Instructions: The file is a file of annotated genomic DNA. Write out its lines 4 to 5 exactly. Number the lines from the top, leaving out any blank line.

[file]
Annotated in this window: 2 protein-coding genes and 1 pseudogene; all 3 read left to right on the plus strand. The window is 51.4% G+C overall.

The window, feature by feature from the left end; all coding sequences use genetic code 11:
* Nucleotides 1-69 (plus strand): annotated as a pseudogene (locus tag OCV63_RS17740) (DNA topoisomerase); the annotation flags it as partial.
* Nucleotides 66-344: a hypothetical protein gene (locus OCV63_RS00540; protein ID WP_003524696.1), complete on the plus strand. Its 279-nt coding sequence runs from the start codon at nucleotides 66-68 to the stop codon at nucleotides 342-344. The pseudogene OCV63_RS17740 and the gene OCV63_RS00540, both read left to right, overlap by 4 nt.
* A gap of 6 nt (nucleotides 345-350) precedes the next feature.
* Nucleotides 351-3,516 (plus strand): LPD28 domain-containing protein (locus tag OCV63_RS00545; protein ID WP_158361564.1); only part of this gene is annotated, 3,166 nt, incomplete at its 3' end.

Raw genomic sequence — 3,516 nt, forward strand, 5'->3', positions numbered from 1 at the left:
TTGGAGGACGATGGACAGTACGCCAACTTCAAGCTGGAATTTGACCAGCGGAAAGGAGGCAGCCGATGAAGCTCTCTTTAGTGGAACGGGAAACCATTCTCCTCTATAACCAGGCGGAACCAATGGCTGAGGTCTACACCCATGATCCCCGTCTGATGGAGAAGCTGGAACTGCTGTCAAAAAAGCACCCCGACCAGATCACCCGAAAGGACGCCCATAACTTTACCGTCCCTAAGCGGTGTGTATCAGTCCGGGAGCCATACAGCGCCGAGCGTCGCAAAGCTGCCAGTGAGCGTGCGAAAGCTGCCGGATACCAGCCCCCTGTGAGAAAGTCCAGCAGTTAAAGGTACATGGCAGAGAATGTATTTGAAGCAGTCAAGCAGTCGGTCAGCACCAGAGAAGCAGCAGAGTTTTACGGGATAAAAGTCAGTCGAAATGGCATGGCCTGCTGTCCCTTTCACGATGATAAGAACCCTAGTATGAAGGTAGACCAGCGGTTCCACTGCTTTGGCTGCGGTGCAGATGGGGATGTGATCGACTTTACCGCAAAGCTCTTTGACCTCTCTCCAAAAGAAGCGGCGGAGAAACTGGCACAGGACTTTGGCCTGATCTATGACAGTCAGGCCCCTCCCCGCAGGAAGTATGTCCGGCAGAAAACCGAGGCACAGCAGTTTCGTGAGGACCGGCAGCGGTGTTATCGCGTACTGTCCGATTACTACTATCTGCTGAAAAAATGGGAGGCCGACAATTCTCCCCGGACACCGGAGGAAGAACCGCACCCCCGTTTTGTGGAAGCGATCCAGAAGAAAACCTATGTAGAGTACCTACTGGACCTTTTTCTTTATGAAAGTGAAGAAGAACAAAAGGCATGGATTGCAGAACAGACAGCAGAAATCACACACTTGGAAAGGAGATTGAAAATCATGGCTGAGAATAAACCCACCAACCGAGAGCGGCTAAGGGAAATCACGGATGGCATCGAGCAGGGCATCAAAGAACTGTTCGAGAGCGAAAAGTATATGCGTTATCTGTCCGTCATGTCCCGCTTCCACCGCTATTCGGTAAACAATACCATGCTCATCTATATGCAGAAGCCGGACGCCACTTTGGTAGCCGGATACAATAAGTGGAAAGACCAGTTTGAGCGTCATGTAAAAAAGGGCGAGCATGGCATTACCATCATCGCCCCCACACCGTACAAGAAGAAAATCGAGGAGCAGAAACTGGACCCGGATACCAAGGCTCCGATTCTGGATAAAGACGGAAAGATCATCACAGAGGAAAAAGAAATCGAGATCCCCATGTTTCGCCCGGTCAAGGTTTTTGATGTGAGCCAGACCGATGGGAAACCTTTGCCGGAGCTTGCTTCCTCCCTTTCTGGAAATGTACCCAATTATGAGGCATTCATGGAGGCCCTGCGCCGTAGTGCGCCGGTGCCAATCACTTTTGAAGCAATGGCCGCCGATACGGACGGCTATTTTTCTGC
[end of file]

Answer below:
* Nucleotides 66-344: a hypothetical protein gene (locus OCV63_RS00540; protein ID WP_003524696.1), complete on the plus strand. Its 279-nt coding sequence runs from the start codon at nucleotides 66-68 to the stop codon at nucleotides 342-344. The pseudogene OCV63_RS17740 and the gene OCV63_RS00540, both read left to right, overlap by 4 nt.
* A gap of 6 nt (nucleotides 345-350) precedes the next feature.